NSF Awards Funding for Biology Professor's Weed Control Research
Style Magazine Newswire | 6/6/2018, 1:22 p.m.
The National Science Foundation (NSF) awarded Dr. Yolander Youngblood, assistant professor of Biology at Prairie View A&M University, a $300,000 grant to study the weed Amaranthus palmeri. Amaranthus palmeri is an aggressive weed that is native to our part of the U.S.
“This particular plant is considered to be a nuisance weed to some, one that invades cash crops like corn and wheat. It is also important as it can serve as a source of food,” said Youngblood, who serves as principal investigator on the three-year project. Youngblood and a select group of undergraduate students will use different combinations of acetic acid, which is the active ingredient in vinegar, as an organic pesticide to determine which amount will work best with keeping the A. palmeri invasion under control while causing the least amount of change to the environment.
“So, there are two versions of A. palmeri, one that is resistant to traditional pesticides, and one that is not,” said Youngblood. “The information we learn from this study will give us significant information in evolutionary science because the two versions evolved in a relatively short period. The genomic data will provide insight into these evolutionary changes. The results will also affect other weeds, because applying acetic acid at the right time and using it as an organic weed control will serve as a model technique and practice for producers, and it will lower their costs while increasing productivity.”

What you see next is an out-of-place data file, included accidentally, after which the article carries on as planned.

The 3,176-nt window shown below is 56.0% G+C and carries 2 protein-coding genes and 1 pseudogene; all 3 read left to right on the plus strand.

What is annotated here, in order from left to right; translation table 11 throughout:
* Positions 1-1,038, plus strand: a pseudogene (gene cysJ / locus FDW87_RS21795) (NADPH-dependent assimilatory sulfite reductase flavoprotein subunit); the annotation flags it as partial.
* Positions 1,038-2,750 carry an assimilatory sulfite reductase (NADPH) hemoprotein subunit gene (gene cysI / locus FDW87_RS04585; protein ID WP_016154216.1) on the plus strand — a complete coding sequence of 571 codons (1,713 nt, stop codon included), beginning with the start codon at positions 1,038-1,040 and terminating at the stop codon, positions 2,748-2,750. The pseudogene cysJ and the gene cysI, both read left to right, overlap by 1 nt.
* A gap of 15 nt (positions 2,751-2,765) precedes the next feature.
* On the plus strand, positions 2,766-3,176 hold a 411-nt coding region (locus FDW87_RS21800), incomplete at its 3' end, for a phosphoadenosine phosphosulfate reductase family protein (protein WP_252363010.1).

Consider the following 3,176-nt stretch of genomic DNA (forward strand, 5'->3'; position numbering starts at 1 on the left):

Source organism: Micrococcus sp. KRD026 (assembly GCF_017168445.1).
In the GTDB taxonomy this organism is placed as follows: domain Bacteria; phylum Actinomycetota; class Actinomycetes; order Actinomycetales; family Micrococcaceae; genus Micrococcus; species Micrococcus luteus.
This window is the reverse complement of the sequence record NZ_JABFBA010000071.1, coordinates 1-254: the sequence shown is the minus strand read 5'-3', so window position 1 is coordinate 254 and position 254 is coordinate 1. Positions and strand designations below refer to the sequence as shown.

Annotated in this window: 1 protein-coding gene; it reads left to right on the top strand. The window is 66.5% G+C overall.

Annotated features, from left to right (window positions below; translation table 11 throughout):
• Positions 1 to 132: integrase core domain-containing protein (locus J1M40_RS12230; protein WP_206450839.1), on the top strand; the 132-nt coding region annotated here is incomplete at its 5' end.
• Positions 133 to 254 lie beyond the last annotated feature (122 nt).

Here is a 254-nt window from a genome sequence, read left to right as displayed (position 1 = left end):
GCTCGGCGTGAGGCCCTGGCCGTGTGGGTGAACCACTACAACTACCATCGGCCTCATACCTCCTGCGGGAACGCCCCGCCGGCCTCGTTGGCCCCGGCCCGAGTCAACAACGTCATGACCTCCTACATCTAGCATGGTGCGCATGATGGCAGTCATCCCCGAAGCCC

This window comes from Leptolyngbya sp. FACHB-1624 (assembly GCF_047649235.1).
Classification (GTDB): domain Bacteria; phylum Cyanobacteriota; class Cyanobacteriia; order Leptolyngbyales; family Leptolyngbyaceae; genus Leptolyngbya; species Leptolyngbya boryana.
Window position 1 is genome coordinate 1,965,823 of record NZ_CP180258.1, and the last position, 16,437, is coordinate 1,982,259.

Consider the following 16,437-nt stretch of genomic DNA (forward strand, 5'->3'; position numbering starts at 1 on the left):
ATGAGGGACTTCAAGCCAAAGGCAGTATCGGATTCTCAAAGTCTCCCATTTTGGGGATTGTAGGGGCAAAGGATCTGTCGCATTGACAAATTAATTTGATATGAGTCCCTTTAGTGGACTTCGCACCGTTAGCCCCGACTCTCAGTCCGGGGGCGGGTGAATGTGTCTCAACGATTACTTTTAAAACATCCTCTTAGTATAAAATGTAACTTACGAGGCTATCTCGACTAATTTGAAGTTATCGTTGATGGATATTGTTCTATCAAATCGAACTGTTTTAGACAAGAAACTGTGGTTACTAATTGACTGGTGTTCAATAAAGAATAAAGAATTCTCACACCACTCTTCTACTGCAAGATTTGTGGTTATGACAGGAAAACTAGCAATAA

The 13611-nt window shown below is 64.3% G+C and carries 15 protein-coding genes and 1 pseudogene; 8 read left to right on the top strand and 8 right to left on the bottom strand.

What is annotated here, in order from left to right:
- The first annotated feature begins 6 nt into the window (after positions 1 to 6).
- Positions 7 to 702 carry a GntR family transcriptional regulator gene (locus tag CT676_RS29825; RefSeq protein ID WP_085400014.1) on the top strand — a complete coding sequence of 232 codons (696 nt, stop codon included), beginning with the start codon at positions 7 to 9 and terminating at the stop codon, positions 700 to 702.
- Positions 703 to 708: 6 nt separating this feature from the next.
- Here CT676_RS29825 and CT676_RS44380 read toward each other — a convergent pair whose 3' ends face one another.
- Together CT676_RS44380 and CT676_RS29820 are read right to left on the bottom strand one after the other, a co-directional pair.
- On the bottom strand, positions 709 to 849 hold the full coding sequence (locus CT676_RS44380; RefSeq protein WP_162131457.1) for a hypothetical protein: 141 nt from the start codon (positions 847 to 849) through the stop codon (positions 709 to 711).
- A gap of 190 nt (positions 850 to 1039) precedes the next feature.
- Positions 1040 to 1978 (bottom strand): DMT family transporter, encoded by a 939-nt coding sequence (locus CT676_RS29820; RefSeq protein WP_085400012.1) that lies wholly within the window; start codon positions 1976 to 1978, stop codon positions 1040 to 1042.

Not to mention, this project will benefit PVAMU as well. “It is one step in the right direction to focus on our University’s research agenda,” said Youngblood. “The students who participate will gain the needed experience and hands-on knowledge to help them in the professional world. It will also help them be more competitive when it comes to applying for graduate and professional school.”
The grant is a part of the NSF’s Historically Black Colleges and Universities-Undergraduate Program (HBCU-UP) Research Initiation Awards (RIAs), which provide support to STEM faculty at HBCUs to pursue research at their home institution, research-intensive institution, a national laboratory, or an NSF-funded Center like the Center for Computational Systems Biology at PVAMU. The genomic data will be examined there.
-This story by Marchita Shilo originally appeared in Academic Insights.